Williamson’s best moments come from the most mundane elements in Birthright though. Interactions between FBI agents hunting something outside of their conception of reality is fascinating. It’s a fun B-plot that could easily have been the focus of the entire series. An interaction between Agent Brooks and a superior make it clear that Williamson is interested in a much wider cast than the Rhodes family alone. Following that expanded scope, the issue is assembled like an episode of an hour-long television drama, touching upon a wide variety of plots where some take exciting new directions and others spin their wheels. It’s pacing and plotting geared for the long-term where comics are read in trade paperbacks. While this strategy is not an inherently bad thing, it does render some scenes listless.
Birthright #8 may read like a middle chapter, but it still has plenty to offer. In its combination of five distinct plotlines, there are both excellent visual and character-based elements. The final page also lands on another thrilling cliffhanger. It’s a fun twist on fantasy that continues to provide plenty of content in every 20 page package.
Constantine: The Hellblazer #1
Written by Ming Doyle and James Tynion IV
Art by Riley Rossmo
Colors by Ivan Plascensia
A naked, blood soaked Englishman stands in the middle of an urban clothing store and convinces the clerk to give him an outfit in exchange for a crumpled piece of paper with "Credit Card" written upon it. Yes, Constantine: The Hellblazer #1 certainly knows how to set the scene. The newest relaunch of John Constantine’s solo series (just over two years after the last) is much more comfortable with the character and his charms than its predecessor.
Artist Riley Rossmo constructs this shadowy corner of the DC Universe perfectly. His style is perfectly in tune with the tense, dangerous atmosphere John is submerged in. Everything you need to know about his quirky (a bit of an understatement) lifestyle flows naturally from the page on a micro and macro level. Details like John’s “credit card” and big elements like a tremendous spread of a retreat based upon Dante’s Inferno make for a truly immersive reading experience. Rossmo breathes life into the character too, drawing small reaction panels that capture an enormous amount of subtext.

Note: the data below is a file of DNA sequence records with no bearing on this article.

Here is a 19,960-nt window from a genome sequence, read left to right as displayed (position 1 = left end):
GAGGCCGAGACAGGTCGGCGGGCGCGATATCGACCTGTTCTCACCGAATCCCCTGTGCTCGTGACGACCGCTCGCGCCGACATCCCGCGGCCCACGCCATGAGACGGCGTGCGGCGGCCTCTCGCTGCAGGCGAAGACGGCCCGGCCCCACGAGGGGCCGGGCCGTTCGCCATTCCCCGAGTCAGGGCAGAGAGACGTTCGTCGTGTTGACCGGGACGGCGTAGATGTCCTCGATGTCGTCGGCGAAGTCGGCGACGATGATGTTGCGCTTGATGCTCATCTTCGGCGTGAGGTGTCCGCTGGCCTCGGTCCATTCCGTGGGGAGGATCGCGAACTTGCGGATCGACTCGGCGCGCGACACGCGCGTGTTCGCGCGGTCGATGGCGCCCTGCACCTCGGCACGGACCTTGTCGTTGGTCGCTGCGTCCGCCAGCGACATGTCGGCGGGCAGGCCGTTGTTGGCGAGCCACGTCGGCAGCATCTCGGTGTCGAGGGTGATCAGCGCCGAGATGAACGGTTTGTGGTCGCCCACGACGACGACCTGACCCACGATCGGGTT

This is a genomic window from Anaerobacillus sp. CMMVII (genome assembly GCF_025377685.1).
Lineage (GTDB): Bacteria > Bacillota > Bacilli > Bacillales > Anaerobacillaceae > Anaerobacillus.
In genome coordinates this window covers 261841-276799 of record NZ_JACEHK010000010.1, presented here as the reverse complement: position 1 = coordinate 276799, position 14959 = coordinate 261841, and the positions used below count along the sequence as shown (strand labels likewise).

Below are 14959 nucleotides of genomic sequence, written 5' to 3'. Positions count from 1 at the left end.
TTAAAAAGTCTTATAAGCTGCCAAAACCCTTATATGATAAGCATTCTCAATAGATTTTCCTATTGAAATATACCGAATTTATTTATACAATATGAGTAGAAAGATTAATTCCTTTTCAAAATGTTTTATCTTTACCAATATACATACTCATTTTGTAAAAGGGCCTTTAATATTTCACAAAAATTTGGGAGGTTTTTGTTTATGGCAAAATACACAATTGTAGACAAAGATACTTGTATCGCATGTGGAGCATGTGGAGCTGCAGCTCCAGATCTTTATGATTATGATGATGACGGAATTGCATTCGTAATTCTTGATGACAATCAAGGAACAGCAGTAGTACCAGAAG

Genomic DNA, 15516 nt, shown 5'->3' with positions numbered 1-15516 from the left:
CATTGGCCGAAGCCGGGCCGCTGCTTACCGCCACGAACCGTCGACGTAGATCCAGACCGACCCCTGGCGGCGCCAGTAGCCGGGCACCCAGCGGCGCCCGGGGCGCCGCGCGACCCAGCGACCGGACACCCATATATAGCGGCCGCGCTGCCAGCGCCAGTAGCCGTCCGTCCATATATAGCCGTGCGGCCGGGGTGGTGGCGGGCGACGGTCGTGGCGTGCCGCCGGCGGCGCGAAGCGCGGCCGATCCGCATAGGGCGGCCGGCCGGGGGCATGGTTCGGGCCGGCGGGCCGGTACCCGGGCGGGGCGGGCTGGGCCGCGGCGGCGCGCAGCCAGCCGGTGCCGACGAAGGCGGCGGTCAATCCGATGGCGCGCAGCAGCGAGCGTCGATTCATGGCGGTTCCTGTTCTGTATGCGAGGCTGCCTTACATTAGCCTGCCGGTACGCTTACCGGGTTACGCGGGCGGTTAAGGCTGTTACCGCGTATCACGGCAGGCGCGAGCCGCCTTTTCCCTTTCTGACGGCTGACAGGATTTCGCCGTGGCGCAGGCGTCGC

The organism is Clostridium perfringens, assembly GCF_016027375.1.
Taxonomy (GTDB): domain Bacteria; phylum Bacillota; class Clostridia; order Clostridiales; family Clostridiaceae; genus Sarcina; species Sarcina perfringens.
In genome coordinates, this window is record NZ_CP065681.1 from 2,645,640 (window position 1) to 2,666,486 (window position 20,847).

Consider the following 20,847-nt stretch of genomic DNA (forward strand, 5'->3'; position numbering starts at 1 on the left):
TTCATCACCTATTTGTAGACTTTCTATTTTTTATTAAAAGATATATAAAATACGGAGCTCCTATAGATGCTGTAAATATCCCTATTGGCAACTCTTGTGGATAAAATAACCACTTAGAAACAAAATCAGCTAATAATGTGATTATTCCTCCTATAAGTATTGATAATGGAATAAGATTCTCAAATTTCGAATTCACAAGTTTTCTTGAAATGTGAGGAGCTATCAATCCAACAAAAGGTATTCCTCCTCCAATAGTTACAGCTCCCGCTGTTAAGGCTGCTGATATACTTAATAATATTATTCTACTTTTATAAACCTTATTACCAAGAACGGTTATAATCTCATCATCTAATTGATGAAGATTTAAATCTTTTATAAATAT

Rossmo’s beautiful pencil work is covered by excessive amounts of text on some pages though, bogging the reading experience down. Ming Doyle and James Tynion IV provide an ongoing narration that just could have been communicated just as easily in the art or through small logical assumptions. Remove all of the narration, and the issue reads even better. But, at least Doyle and Tynion have a solid grasp on what makes Constantine work. He’s charming, quick witted, fun, and a generally awful human being. They’ve characterized him as a rake at the gates of hell, and it’s a refreshing return to form. The duo also actively address criticisms of the previous series, distancing John from superheroes and establishing his bisexuality in a charming bit of flirtation. All of this comes across clearly in Rossmo's visual storytelling, which only makes the gratuitous text all the more annoying.
John Constantine is back and in good form. Doyle, Tynion, and Rossmo capture the essence of Alan Moore’s creation and spin him into a perfectly suitable corner of the DC Universe. Constantine: The Hellblazer is mean, funny, and beautiful to behold. It's just too bad that so much of the story is over-told when it is already being shown so well.